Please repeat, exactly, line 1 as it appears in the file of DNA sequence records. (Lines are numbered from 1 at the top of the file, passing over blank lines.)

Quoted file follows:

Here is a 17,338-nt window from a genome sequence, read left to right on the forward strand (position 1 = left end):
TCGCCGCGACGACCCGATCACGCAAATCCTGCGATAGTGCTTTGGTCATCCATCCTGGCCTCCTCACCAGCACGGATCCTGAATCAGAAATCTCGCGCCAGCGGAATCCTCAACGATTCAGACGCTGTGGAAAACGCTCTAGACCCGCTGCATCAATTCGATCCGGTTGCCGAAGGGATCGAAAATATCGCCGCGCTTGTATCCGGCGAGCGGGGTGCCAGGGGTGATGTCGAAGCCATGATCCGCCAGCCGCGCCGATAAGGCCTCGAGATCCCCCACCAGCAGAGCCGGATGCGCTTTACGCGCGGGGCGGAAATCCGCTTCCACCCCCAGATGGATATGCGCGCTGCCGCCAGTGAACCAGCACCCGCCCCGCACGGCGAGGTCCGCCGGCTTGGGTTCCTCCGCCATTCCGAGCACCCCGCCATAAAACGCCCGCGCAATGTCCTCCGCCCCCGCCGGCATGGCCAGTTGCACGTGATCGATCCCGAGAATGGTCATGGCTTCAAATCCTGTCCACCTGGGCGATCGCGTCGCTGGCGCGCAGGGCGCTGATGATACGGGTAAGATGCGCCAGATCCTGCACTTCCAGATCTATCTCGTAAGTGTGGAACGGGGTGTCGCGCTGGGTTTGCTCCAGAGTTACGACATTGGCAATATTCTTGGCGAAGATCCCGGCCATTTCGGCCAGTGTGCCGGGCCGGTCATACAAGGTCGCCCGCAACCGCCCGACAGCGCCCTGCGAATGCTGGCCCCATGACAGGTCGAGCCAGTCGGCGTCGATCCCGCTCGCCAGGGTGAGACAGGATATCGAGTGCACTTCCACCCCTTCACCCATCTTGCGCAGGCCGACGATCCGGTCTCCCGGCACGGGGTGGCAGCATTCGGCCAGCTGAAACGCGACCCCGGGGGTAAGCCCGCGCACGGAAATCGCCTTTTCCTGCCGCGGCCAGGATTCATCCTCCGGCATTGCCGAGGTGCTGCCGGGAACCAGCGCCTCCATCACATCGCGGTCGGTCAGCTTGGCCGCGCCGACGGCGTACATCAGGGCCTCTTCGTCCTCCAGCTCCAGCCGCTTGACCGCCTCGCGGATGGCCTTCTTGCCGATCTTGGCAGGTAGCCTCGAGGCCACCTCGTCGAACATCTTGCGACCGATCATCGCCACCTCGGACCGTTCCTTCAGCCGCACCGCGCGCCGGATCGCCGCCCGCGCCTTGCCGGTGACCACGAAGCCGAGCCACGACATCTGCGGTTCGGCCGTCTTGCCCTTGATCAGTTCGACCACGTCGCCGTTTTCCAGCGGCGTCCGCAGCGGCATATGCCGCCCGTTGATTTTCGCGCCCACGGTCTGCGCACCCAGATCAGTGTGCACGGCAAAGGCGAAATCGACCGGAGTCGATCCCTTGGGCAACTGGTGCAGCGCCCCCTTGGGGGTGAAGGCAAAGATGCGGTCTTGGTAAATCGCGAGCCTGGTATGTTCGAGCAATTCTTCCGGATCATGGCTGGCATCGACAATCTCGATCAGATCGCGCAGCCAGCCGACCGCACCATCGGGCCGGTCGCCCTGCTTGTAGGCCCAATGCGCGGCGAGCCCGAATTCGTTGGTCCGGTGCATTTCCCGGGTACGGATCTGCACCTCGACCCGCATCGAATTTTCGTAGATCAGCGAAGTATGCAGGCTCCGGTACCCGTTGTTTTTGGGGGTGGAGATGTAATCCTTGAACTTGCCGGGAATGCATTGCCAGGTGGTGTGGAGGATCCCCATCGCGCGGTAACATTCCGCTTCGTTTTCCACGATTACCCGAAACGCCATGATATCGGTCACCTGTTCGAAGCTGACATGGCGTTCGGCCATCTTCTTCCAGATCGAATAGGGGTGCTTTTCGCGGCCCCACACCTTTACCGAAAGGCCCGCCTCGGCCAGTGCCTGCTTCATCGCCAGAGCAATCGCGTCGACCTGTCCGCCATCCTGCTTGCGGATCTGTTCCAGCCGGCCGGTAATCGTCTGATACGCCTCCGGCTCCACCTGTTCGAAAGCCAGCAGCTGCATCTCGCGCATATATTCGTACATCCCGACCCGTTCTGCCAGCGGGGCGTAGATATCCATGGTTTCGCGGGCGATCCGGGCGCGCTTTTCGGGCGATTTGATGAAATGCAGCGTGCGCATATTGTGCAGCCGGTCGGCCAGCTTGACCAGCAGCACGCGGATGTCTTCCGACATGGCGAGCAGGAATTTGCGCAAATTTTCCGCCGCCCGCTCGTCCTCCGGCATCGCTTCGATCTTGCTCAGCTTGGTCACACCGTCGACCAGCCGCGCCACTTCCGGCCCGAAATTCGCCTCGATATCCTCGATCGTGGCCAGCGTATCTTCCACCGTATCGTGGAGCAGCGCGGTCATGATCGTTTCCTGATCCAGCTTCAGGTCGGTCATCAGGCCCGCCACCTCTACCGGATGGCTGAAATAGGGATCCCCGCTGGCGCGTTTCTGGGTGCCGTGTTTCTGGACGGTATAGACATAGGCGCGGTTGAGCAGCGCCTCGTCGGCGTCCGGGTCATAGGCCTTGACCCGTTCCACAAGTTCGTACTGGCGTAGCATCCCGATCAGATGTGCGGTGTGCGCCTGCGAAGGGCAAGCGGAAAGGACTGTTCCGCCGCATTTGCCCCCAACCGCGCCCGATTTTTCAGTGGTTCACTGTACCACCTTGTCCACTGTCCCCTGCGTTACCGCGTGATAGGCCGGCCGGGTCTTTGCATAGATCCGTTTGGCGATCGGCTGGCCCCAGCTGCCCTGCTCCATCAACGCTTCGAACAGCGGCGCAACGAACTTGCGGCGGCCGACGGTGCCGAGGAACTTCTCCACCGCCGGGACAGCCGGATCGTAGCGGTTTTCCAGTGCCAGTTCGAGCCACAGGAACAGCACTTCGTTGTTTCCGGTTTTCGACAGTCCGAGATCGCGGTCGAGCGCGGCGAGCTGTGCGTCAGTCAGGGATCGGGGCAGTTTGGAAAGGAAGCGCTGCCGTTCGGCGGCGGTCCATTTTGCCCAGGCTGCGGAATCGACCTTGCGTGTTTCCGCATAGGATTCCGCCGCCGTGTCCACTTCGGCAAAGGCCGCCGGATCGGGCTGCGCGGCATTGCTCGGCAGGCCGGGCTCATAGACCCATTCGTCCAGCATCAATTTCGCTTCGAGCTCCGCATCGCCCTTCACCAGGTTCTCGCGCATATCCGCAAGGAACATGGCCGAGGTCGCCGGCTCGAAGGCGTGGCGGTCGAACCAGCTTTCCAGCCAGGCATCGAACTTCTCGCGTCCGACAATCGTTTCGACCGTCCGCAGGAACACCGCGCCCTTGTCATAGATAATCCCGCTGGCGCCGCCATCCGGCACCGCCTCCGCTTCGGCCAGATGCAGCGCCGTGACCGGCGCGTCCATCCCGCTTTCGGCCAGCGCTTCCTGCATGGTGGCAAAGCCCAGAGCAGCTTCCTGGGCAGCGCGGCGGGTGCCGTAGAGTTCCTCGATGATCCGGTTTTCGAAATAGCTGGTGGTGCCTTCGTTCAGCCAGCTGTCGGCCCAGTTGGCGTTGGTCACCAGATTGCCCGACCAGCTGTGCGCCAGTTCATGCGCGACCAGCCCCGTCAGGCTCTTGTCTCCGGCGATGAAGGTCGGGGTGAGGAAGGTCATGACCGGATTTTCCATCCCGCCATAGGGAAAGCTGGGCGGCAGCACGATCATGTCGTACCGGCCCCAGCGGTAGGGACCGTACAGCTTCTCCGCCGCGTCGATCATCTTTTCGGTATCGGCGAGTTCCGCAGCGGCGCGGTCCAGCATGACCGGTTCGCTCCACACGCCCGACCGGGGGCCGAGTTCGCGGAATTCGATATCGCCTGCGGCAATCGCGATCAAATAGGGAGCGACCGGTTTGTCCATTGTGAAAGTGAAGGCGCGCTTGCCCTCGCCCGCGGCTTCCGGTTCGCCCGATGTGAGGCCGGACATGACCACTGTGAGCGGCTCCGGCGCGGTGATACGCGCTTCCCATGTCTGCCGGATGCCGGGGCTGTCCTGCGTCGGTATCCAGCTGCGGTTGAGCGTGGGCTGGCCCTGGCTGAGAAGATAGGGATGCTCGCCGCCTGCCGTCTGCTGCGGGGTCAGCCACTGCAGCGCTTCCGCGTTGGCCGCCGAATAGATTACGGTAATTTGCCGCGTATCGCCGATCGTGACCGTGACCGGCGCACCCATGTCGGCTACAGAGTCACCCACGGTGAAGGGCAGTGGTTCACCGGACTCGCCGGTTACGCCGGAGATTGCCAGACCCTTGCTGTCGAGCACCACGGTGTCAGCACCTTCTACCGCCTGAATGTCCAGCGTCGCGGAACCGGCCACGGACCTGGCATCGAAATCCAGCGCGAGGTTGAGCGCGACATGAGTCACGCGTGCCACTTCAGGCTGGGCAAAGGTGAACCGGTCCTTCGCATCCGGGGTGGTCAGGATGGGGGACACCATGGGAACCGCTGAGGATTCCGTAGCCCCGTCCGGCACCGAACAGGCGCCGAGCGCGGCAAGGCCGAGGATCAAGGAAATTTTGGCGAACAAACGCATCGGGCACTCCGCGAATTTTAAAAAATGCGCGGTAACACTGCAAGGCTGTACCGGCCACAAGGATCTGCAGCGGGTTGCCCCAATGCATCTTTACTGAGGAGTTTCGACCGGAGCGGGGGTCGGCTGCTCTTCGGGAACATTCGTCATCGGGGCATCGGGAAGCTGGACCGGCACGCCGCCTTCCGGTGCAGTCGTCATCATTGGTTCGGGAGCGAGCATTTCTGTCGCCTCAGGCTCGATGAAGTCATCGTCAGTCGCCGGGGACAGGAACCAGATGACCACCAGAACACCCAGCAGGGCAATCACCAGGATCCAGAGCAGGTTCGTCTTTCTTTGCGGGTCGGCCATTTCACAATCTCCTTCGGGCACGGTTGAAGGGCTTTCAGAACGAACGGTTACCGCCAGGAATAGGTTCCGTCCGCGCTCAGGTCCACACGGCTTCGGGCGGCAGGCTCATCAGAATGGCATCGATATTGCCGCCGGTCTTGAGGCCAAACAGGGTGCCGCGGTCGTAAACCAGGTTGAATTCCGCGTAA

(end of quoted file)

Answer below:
Here is a 17,338-nt window from a genome sequence, read left to right on the forward strand (position 1 = left end):